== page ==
Jean Turner is Falvey Memorial Library’s Digital Library intern for the spring semester. A graduate of Kenyon College in Gambier, Ohio, she has a bachelor’s degree in history with a minor in anthropology. As an undergraduate, Jean worked in the college archives.
Jean is in the process of applying to library science and graduate history programs. Meanwhile, in addition to her Falvey internship, she also works at the Swarthmore College Peace Collection.
Jean says she acquired her interest in history from reading Victorian and Edwardian historical fiction. Her hobbies are singing in her church choir, playing with her two dogs and having brunch with friends. She also played rugby as an undergraduate.
A native of Havertown (Pa.), Jean first came to Villanova University for her high school graduation ceremonies. Her next visit to campus was for her internship job interview.
The Digital Library intern position requires experience in the digital library field and familiarity with general library activities, cataloging procedures and working with historic artifacts.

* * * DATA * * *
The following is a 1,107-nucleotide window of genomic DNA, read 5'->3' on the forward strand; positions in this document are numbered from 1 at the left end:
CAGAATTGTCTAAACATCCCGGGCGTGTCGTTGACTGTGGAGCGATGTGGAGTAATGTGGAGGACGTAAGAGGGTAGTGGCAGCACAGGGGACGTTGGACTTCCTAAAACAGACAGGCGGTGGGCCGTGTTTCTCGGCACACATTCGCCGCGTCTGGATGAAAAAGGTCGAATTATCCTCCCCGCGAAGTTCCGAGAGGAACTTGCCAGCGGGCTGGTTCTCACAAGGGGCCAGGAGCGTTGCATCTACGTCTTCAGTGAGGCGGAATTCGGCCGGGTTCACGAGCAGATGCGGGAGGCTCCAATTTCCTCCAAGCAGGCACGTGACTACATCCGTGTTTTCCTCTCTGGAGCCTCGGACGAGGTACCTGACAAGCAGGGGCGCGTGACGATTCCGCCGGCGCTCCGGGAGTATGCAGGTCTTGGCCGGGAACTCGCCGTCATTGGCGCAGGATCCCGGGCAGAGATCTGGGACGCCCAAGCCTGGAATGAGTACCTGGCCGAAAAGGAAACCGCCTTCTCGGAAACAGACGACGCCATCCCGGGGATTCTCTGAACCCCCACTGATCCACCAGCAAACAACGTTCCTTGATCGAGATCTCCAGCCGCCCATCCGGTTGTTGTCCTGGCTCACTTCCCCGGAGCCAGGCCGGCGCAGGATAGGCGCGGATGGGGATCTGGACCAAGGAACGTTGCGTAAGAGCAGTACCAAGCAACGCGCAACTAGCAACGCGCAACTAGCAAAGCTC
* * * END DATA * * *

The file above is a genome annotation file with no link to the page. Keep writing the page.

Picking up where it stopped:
Article and photograph by Alice Bampton
Rebecca Creehan has been selected the February Falvey Student of the Month. She works in the Digital Library scanning lab where she scans books from Special Collections, theses and other documents. She also transcribes documents. Her supervisor is Michael Foight, Special Collections and Digital Library coordinator.
A self-described “history nerd” and “book lover,” Rebecca enjoys her job because of these interests.
She is a sophomore nursing major with an Arab and Islamic Studies minor. She chose Villanova for its outstanding nursing program. Rebecca is a member of the Student Nurses’ Association of Pennsylvania (SNAP). Her home is Lynchburg, Va.
Check out Joanne Quinn’s sketch of Rebecca posted behind the Circulation desk.
The Falvey University Staff Council (USC) selects the Student of the Month based upon nominations from student supervisors.
Article and photograph by Alice Bampton
“Falvey users now have full text access to the Cochrane Library’s systematic reviews of health care interventions.” See the Nursing blog for more information.